The Supreme Court hears a key gig economy case today as Pimlico Plumbers challenges last year’s Court of Appeal decision that a plumber who signed an agreement with the company describing him as self-employed was in fact a worker.
A year ago, in Pimlico Plumbers Ltd and another v Smith, the Court of Appeal ruled that the plumber was a worker under statutory provisions entitling him to rights as a worker.
Gary Smith was required under the agreement to wear a Pimlico Plumbers uniform, use a van leased from the company, displaying its logo and equipped with a GPS tracker. He also had to work a minimum number of hours per week.
I’ve always been a self-employed entrepreneur and I’ve always seen the engineers in the same way, and I feel that Gary Smith is trying to have his cake and eat it. Mr Smith’s approach to this case has felt he’s been trying to hold me to ransom and I don’t take kindly to that” – Charlie Mullins
However, he could choose when he worked, which jobs he would attend, but had to provide his own tools and equipment, and handle his own tax and insurance.
Mr Smith brought an employment tribunal claim that was dependent on him being classified as a “worker”.
When Mr Smith’s case reached the Court of Appeal, it accepted that he was a worker, entitling him to some basic employment rights such as the right to be paid the national minimum wage and holiday pay.
The Court of Appeal was swayed in particular by the claimant’s requirement to provide his services personally. His agreement with Pimlico Plumbers did not allow him to substitute someone else to do the work.
Charlie Mullins, chief executive of Pimlico Plumbers, said: “The outcome of the case will have huge ramifications for a large part of the economy, including the media, the health service, and of course the construction industry…
“In one three-year period Mr Smith earned more than £500,000 as a self-employed contractor, but when his circumstances changed he wanted me to foot the bill for sick and holiday pay, as well as to grant him other employment rights, which he was not entitled to, and which in my view he had already been paid to take care of for himself.”
Mullins claimed the case is not like Uber and other gig economy cases. “The engineers who contract to Pimlico Plumbers are very highly-skilled individuals, can go anywhere and do whatever they want…
“Pimlico Plumbers wants to comply with its obligations and it has always been our genuine belief that we have been doing that. HMRC has looked into the situation in the past and told us that engineers are self-employed. We have been operating in accordance with that.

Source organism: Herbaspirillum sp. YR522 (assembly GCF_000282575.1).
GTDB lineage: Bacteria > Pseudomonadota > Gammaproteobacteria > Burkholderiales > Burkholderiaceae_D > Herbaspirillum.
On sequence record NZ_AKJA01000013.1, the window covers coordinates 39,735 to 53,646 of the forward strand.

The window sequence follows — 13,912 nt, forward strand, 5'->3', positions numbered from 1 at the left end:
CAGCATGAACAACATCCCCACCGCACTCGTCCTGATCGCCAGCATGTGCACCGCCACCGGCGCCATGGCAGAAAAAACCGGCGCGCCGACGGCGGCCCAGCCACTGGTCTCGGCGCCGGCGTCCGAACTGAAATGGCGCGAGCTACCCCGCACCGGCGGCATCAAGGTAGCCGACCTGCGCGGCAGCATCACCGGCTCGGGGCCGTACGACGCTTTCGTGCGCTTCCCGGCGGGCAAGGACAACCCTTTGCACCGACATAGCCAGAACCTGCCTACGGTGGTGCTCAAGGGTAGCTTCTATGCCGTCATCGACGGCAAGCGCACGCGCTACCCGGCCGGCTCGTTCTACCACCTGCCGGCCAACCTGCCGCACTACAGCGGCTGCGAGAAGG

“I’ve always been a self-employed entrepreneur and I’ve always seen the engineers in the same way, and I feel that Gary Smith is trying to have his cake and eat it. Mr Smith’s approach to this case has felt he’s been trying to hold me to ransom and I don’t take kindly to that.”
Gig economy: case law
Harry Abrams, solicitor at law firm Seddons, said: “As with the recent Uber case, if the Supreme Court dismisses the appeal from Pimlico we will likely see a sea change in the ever growing gig economy.
“Companies will have to restructure their models to minimise the risk of worker status being triggered and carry out a review of their contractual wording – albeit with the knowledge that tribunals will look beyond what is written down.
“Following the King v Sash Window case [ECJ], a Supreme Court confirmation of worker status here may lead to a situation where such companies have to pay unpaid holiday back pay going back indefinitely.”
On the wider issue of the need to evolve employment law, Mullins added: “Employment law is very unclear, and hopefully we can all get some clarity from the Supreme Court on this situation, which I have already said will have huge implications for many industries, including plumbing and construction.
“And it doesn’t stop here either; the UK is going through a huge cultural change in how people work, and how they are paid, and what we need more than anything else here is a ruling that takes into account what is happening on the building sites, offices, press rooms and hospital wards of the 21st century, not one that harks back to the 1950s.”
The Supreme Court judgment will have important implications for gig economy employers. It will be the highest case authority in the UK on the employment status of gig workers.
The hearing is due to last two days with a judgment expected in early March.